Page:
TRUS (Transrectal Ultrasound) and Biopsy of the Prostate

If the results of a digital rectal exam, PSA test, or both suggest cancer, transrectal ultrasound is performed to determine the size of the prostate and to identify areas of possible cancer. Ultrasound also is used to direct the needles used for prostate biopsy.

A prostate biopsy typically takes about 15 to 20 minutes and is performed on an outpatient basis. Most doctors use a local anesthetic such as lidocaine (Xylocaine) to reduce discomfort during the procedure.

The ultrasound examination is performed with the man lying on his side. An ultrasound probe (about the size of a finger) is gently inserted 3 to 4 inches into the rectum. The probe emits sound waves that are converted into video images corresponding to the different prostate zones. Small prostate cancers are usually not detectable by ultrasound examination.

Fitted to the ultrasound probe is a biopsy gun with a needle that is fired through the wall of the rectum. The needle extracts small pieces of prostate tissue in less than a second. Ideally, at least 10 to 12 tissue samples ("cores") are taken from the prostate. A pathologist examines the samples under a microscope to determine whether cancer is present. If the prostate biopsy shows no cancer but the physician still suspects that cancer is present because of an abnormality on the digital rectal exam or PSA test, a repeat biopsy may be performed.

Each year, approximately 800,000 men undergo prostate biopsy. About 9 percent will be told they have high-grade prostatic intraepithelial neoplasia (PIN). Formerly called dysplasia or atypical hyperplasia, PIN is believed to be a premalignant lesion. But recent studies suggest that the likelihood of finding cancer on a repeat biopsy is no greater in men with PIN than in men with normal biopsy findings. Therefore, a finding of PIN alone is not a reason to perform a repeat biopsy.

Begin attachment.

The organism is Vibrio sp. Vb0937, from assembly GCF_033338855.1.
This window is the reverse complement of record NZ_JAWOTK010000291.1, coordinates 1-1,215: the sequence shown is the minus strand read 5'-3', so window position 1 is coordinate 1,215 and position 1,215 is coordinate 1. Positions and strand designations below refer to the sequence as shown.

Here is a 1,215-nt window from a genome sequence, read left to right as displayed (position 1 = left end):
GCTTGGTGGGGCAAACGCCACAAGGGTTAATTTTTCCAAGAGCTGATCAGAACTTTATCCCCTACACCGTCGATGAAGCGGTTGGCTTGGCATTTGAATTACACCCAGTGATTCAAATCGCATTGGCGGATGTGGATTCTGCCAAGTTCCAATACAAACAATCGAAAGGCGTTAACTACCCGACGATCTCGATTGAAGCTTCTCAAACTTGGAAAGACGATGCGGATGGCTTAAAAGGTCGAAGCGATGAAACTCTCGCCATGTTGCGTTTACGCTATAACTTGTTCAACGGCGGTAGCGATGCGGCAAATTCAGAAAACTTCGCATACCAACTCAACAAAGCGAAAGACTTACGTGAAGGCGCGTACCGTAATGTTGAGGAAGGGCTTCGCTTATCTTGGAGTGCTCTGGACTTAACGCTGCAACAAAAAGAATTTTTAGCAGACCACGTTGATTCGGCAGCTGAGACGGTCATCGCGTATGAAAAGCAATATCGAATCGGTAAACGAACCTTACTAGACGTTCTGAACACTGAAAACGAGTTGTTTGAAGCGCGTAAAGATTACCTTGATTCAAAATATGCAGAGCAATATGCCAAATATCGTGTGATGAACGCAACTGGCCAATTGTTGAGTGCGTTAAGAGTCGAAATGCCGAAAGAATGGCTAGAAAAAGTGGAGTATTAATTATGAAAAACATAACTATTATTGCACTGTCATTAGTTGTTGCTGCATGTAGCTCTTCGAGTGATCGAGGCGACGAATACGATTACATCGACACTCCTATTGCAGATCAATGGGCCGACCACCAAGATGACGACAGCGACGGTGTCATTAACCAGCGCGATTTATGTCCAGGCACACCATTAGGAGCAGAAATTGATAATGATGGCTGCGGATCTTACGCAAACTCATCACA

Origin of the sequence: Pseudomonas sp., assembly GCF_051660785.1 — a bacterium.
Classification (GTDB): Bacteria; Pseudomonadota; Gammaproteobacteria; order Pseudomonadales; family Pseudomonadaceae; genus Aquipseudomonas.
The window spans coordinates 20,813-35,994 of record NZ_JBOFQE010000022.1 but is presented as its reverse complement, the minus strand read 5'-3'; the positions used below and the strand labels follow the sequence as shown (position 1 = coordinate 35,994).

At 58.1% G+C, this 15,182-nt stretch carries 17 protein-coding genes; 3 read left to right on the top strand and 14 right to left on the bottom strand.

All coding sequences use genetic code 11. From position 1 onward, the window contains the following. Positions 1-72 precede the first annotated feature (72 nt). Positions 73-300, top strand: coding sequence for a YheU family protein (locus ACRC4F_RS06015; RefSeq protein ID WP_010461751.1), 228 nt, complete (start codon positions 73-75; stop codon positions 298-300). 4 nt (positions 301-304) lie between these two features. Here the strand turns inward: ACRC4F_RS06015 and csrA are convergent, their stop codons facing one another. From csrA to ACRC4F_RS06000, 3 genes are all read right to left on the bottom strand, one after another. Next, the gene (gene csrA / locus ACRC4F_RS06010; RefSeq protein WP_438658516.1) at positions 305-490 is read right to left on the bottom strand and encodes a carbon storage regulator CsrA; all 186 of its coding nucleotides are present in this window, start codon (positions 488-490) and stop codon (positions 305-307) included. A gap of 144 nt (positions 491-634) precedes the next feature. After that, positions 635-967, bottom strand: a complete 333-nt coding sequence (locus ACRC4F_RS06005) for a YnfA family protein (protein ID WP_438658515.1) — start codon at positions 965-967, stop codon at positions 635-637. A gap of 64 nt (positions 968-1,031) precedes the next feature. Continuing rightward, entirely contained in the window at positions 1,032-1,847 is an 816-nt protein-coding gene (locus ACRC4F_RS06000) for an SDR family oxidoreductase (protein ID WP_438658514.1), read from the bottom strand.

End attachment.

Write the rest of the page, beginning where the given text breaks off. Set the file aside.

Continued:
Some prostate biopsies reveal abnormal or atypical cells that suggest the possibility of cancer but are not sufficient to make a diagnosis. In such cases, a repeat biopsy should always be performed because there is a 50 percent chance of finding cancer on that second biopsy.

A prostate biopsy usually causes only minor discomfort. Common side effects include minor rectal bleeding; blood in the stool, urine, or semen; and soreness in the biopsied area. All of these side effects disappear with time.

Additional Diagnostic Tests for Prostate Cancer

If the biopsy results indicate cancer, additional diagnostic tests will need to be conducted to determine the extent of the disease. Other routine diagnostic tests that will be performed include urinalysis and blood tests for anemia. If surgery is contemplated, general health status—particularly cardiovascular and pulmonary function—is assessed to determine whether the man is a suitable candidate for the procedure.

Publication Review By: H. Ballentine Carter, M.D.

Published: 14 Apr 2011

Last Modified: 17 Feb 2015